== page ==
Swiss inheritance tax to be credited against German gift tax
If a gift is subject to inheritance tax under foreign law (here: Switzerland) because the donor dies within a short period of time after the donation, the tax is to be credited against the German gift tax pursuant to Section 21 Inheritance Tax and Gift Tax Act. With this decision, the Duesseldorf Tax Court upheld the claim of the plaintiff, who had residences both in the Canton of Lucerne and in Germany.
The claimant works for a Swiss employer and maintains residences in both Switzerland and Germany. On 15 January 2021, she received CHF 500,000 from the Swiss resident donor. The claimant filed a gift tax return in February 2021. The German tax office assessed gift tax of €132,840 against the claimant in a notice from 22 Feb. 22, 2021. The Swiss donor died in March 2021. In April 2021, the Swiss authorities issued an assessment against the claimant for inheritance tax of CHF 190,000.
In March 2021, the claimant appealed the assessment for German gift tax and requested that the Swiss tax be credited in accordance with section 21 of the German Inheritance and Gift Tax Act (IHGTA). This would exceed the German tax burden, and the German tax was to be reduced to zero. The tax office rejected the claim, and the case found its way to the Duesseldorf Tax Court. The tax office maintained that the principle of equality (principle of correspondence) of Sec. 21 (1) Sentence 1 IHGTA was not fulfilled since the German gift tax contrasted with a Swiss inheritance tax.
The Duesseldorf Tax Court took a different view regarding the interpretation of the first sentence of Section 21(1) and upheld the appeal.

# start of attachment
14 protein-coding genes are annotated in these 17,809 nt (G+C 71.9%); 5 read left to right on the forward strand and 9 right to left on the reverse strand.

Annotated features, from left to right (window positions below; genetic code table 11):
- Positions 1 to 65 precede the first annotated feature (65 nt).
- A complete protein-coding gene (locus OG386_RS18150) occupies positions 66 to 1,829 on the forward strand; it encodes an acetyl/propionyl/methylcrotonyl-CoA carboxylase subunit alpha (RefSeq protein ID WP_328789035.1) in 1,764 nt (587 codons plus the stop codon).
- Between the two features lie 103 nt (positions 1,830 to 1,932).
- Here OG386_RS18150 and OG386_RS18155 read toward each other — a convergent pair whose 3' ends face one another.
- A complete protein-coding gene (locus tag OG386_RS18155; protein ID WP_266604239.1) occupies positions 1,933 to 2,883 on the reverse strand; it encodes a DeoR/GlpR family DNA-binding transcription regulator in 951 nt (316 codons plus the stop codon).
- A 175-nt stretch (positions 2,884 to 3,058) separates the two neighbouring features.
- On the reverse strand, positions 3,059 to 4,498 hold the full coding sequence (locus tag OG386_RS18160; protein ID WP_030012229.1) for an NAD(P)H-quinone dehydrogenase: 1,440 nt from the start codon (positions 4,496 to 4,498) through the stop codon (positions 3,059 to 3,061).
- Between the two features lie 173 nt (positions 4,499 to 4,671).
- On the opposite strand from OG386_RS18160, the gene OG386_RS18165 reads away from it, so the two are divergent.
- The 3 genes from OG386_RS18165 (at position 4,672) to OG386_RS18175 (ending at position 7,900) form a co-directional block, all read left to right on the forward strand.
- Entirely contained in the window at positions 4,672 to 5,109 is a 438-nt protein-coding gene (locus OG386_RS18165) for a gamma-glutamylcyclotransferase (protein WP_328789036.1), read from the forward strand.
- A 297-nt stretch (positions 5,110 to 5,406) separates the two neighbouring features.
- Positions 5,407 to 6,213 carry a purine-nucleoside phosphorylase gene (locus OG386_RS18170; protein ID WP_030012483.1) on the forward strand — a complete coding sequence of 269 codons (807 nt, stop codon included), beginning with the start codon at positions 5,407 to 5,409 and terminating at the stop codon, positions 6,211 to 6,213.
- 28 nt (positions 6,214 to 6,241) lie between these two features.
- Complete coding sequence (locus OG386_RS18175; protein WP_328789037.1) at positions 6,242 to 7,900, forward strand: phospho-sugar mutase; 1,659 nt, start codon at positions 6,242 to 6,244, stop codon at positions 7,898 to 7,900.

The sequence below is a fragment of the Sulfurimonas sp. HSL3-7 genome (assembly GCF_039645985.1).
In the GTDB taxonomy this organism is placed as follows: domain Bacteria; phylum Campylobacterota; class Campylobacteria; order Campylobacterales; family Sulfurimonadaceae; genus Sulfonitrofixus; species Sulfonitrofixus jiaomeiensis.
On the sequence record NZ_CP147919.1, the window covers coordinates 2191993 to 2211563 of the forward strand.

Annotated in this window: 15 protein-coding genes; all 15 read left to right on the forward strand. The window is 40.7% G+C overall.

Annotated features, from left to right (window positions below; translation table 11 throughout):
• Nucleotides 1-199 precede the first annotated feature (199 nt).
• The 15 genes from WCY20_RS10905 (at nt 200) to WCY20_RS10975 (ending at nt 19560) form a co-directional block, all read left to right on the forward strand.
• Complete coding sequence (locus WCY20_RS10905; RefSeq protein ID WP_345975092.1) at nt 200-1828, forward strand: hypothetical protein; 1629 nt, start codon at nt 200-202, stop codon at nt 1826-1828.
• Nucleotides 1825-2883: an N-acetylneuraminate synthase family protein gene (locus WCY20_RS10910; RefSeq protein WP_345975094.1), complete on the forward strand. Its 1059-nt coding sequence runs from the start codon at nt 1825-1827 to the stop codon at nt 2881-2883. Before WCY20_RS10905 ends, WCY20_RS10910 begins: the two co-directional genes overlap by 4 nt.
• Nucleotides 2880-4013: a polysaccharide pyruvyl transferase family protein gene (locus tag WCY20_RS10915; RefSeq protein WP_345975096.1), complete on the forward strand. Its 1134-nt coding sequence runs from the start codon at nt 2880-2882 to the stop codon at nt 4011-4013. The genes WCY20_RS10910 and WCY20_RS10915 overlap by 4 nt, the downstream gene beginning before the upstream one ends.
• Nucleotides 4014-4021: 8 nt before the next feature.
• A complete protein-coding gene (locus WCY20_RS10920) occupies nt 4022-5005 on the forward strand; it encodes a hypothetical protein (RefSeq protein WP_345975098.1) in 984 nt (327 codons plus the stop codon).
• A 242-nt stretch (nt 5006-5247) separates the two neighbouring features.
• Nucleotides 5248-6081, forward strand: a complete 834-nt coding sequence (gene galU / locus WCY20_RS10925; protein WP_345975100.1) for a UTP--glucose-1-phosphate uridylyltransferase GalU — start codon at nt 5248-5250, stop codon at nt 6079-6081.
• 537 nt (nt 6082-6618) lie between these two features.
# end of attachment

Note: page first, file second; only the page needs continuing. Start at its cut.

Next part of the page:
The donation of a cash amount is equivalent to a donation covered by the German IHGTA as both the legal consequences and the economic effects must be comparable to a (otherwise) chargeable (taxable) event under German inheritance tax law. This was the case here.
According to Section 21(1) Sentence 1 IHGTA a tax credit is possible for unlimited taxpayers who are subject to a tax corresponding (equivalent) to German inheritance tax on their foreign assets in a foreign country. However, the above-mentioned principle for equivalence requires mainly that the taxation in both countries relates to the same tax object and not to the (type of) tax charged.
This applies despite the proviso contained in Section 21(1) Sentence 4 IHGTA, after which the foreign tax is creditable only if the German tax was incurred within five years of the date on which the foreign tax arose. The court concedes that this wording could also be interpreted to mean that a credit would be excluded if the German tax - as is the case here – was incurred before the foreign tax arises. However, it is wrong to conclude that a tax credit be refused as long if the aforementioned equivalence clause is satisfied. In this context, the Düsseldorf Fiscal Court refers to a corresponding - legally binding - ruling from 2011 by the Cologne Tax Court.
Tax Court of Duesseldorf, decision of 4 May 2022 (4 K 2501/21 Erb). - Appeal was allowed but not filed by the tax administration. The judgment is therefore final and legally binding.